An edge-localized mode ("ELM") is a disruptive instability occurring in the edge region of a tokamak plasma due to the quasi-periodic relaxation of a transport barrier previously formed during an L --> H transition. This phenomenon was first observed in the ASDEX tokamak in 1981.
The development of edge-localized modes poses a major challenge in magnetic fusion research with tokamaks, as these instabilities can damage wall components, particularly divertor plates, due to their extremely high energy transfer rate.
Research involving prevention of edge localized mode formation is underway. A paper was recently published that suggested a novel method of countering this phenomenon by injecting static magnetic noisy energy into the containment field as a containment-stabilization regime; this may decrease ELM amplitude. ASDEX Upgrade has had some success using pellet injection to increase the frequency and thereby decrease the severity of ELM bursts.
The underlying MHD instabilities have been identified, but at present no numerical MHD simulations exist of a full cycle of the ELM instability. In 2006 an initiative (called Project Aster) was started to simulate a full ELM cycle including its onset, the highly non-linear phase, and its decay. However, this did not constitute a 'true' ELM cycle, since a true ELM cycle would require modeling the slow growth after the crash, in order to have a second ELM.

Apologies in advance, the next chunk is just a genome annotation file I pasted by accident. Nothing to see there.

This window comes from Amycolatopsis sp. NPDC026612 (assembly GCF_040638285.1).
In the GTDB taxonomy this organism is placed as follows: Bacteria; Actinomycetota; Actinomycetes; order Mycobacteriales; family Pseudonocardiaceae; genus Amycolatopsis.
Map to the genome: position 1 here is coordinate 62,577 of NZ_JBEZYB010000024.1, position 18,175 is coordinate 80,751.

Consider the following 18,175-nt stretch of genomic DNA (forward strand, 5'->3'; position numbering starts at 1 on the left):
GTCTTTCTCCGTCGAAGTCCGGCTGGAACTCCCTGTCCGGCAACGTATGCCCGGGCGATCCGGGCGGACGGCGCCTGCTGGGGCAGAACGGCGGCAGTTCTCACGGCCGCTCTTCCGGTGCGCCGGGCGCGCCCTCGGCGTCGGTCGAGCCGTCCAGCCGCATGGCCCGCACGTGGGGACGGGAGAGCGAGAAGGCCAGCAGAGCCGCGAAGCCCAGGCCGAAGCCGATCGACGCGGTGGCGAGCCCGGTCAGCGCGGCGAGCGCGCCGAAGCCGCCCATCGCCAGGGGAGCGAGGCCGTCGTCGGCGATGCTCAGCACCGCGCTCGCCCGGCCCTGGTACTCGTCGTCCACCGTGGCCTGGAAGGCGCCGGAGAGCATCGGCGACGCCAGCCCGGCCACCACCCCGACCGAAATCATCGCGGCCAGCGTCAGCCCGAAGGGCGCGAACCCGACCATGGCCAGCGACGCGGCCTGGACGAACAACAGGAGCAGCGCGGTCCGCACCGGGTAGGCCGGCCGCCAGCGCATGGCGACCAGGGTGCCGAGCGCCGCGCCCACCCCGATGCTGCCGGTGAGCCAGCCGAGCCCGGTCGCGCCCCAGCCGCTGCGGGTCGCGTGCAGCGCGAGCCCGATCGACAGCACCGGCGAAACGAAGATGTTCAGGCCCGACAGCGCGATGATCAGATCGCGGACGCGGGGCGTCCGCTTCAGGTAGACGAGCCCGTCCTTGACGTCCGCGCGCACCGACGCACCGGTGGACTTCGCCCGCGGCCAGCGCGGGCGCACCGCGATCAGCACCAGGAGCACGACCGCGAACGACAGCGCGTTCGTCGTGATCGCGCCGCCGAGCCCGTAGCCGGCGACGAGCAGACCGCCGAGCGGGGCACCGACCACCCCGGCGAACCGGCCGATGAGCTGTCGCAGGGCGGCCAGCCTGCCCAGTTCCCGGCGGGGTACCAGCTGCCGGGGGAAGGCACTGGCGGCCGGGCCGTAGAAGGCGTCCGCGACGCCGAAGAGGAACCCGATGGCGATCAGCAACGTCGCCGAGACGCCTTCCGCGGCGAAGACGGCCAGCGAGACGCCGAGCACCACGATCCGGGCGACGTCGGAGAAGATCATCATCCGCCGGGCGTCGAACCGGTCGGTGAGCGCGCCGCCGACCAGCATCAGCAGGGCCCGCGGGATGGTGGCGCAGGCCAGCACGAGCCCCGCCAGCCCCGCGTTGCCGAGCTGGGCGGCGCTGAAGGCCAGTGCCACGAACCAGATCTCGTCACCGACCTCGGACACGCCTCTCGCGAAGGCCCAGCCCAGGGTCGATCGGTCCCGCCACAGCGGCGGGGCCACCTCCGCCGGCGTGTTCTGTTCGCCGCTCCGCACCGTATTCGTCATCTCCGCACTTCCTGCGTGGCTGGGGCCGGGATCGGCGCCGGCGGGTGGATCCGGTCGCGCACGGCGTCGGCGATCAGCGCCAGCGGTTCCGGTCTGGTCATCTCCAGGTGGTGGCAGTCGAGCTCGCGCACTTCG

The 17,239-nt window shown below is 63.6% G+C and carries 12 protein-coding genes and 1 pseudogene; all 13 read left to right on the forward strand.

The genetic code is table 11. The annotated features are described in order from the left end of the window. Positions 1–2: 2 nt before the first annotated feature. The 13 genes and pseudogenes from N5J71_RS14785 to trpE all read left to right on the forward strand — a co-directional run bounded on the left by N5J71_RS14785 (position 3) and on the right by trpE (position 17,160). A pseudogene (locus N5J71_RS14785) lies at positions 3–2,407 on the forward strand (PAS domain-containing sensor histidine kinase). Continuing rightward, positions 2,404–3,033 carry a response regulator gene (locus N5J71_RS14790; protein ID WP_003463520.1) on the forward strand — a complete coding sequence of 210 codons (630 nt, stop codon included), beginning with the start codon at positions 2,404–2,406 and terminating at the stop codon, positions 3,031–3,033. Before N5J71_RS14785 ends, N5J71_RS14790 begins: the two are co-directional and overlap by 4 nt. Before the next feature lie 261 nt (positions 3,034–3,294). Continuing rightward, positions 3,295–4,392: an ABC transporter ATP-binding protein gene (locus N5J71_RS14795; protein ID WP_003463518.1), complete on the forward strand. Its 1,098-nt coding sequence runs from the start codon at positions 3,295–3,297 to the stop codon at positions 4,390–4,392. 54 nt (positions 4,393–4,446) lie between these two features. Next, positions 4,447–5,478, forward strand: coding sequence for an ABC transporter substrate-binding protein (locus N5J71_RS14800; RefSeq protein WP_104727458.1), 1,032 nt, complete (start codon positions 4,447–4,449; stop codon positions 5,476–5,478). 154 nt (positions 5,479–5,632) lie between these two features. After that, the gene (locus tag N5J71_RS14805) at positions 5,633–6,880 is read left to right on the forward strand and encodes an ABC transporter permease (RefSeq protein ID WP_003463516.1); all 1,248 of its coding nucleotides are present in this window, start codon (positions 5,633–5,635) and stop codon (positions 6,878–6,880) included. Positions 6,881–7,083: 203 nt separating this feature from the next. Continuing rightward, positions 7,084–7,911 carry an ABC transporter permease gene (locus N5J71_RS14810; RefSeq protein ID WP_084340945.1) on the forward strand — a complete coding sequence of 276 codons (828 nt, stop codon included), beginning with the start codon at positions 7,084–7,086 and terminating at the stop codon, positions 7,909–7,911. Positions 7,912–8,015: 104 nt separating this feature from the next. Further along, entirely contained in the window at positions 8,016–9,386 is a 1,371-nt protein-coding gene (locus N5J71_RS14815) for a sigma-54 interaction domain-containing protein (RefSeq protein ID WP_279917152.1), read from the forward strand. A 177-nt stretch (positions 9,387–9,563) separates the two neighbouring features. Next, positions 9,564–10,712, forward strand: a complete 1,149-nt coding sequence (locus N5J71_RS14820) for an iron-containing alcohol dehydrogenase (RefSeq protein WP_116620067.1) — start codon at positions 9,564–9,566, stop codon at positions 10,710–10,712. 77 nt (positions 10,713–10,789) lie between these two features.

Control in practice
- Wagner, F. et al. (1982). Recent results of H-mode studies on ASDEX, Proceedings of the Thirteenth Conference on Plasma Physics and Controlled Nuclear Fusion Research (IAEA, Vienna), vol. I, pp. 277-90.
- Kwon, Eunhee (2011-11-10). "KSTAR announces successful ELM suppression". Retrieved 2011-12-11.
|This physics-related article is a stub. You can help Wikipedia by expanding it.|